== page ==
When we plan our astro observation or imaging targets, many of us use one of the several planetarium software packages or apps available to us, such as Sky Safari, Starry Night or Stellarium. As I’m flying around the universe using these simulation programs, I’ve run into a lot of objects that have the designation PGC. They are often very small, faint objects in the background of the larger Messier, NGC or IC listed objects you may be targeting. As it turns out, these objects are almost all galaxies and like just about every other object we’ve tagged, there is a catalog of these objects.
The Catalogue of Principal Galaxies (PGC), was first published in 1989. This catalog is based on the Lyon-Meudon Extragalactic Database (LEDA) created in 1983 at the Lyon Observatory in Lyon, France. Originally, this database was created specifically as a database of galaxies and each galaxy was assigned a specific identification number. This database now contains information on over 3 million astronomical objects of which about 1/2 are galaxies.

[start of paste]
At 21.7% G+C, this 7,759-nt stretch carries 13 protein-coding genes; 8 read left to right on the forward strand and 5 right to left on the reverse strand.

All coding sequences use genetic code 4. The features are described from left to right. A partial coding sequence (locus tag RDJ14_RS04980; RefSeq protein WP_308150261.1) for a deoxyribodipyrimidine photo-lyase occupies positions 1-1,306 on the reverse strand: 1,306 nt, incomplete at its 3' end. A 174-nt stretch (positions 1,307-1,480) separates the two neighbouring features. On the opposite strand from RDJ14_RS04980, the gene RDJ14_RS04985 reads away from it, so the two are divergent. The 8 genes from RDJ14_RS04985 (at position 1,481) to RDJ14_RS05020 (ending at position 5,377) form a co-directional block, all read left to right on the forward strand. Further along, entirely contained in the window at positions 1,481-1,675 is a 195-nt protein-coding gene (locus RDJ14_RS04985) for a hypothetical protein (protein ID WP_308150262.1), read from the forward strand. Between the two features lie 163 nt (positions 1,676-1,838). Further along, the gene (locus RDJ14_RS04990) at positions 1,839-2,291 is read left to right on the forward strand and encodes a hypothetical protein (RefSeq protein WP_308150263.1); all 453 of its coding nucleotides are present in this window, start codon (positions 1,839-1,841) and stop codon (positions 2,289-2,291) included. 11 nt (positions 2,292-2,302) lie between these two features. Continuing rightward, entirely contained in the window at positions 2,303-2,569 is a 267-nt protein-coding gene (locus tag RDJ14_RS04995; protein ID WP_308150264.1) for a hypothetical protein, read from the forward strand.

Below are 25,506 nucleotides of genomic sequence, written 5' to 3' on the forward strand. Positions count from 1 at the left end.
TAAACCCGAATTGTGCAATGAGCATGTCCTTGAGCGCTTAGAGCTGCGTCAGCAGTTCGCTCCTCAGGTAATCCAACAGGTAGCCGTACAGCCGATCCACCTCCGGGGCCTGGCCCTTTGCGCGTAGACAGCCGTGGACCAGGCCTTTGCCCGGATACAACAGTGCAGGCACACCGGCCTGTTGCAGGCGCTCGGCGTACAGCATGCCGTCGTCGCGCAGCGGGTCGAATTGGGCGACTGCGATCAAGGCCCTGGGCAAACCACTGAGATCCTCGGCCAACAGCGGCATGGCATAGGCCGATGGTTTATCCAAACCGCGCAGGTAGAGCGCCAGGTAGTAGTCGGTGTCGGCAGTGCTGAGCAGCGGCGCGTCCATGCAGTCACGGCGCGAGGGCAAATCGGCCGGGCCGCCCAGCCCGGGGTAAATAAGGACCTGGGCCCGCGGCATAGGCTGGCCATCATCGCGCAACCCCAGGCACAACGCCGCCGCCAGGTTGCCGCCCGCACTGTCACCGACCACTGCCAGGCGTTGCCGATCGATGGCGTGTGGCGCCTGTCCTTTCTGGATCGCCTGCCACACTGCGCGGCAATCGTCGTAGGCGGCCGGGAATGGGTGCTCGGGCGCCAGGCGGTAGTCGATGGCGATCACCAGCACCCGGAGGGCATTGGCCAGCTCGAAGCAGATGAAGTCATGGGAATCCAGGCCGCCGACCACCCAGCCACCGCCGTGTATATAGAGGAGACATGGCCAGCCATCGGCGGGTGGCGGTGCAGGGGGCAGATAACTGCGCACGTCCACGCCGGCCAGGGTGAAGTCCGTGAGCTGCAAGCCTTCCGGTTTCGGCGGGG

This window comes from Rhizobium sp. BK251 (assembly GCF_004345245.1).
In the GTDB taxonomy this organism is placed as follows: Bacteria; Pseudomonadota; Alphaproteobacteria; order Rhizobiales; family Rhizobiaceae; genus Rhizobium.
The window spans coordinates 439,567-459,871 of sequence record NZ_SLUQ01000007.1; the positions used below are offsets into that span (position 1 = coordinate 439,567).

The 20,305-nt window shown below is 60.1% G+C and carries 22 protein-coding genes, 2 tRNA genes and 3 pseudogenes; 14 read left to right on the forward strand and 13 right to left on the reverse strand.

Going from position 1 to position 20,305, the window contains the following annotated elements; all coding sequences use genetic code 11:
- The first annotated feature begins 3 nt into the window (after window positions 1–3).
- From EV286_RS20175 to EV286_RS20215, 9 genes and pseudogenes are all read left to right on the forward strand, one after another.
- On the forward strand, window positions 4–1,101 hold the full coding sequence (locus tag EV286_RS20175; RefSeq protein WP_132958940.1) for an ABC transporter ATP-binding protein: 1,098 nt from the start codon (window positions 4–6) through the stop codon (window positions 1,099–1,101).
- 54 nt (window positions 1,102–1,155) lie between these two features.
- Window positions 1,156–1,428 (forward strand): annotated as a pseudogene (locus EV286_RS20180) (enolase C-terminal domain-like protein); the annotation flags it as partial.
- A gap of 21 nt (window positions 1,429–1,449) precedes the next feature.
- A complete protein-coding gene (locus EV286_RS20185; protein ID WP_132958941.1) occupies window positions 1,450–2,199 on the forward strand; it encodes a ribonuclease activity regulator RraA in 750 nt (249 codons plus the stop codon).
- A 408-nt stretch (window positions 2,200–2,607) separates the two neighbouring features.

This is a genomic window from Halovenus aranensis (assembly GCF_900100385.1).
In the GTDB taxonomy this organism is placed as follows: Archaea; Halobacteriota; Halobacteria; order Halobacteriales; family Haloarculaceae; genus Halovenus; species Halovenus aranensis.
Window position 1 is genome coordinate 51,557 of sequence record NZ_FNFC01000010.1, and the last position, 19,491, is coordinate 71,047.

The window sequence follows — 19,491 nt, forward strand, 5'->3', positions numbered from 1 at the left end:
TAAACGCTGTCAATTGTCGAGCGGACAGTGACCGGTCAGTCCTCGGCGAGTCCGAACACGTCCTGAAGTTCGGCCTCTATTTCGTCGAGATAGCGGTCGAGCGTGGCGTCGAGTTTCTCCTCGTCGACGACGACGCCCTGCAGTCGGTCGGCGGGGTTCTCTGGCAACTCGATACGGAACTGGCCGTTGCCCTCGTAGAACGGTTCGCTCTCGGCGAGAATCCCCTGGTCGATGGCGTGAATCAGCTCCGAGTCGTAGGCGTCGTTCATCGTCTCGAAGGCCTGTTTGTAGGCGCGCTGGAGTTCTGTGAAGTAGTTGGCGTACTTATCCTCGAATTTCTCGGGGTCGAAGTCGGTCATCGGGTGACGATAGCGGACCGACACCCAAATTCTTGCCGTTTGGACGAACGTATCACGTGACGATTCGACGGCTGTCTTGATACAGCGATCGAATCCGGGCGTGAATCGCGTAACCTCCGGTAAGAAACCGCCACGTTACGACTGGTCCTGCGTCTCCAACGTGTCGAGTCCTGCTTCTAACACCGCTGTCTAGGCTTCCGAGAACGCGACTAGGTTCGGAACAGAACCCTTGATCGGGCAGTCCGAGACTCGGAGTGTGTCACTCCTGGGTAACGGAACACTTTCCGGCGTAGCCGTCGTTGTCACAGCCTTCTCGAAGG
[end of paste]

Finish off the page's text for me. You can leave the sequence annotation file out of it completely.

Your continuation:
At some point, LEDA was merged with another Lyon Observatory created database called Hypercat. The goal of Hypercat was to be a reference with information on the study of the evolution of galaxies. The merged database is known as HyperLEDA.
To give you an idea of the number of objects involved, here is an image of NGC 4151 and NGC 4244. Both galaxies are roughly 14 million light years away; you’ll note several other fainter galaxies in the attached image.
When you do an annotation of this image (below), you’ll note the many objects listed in blue. These are all PGC catalog numbers and you could be forgiven for thinking all of these objects were originally stars. They’re pretty much all galaxies at great distances from our own galaxy.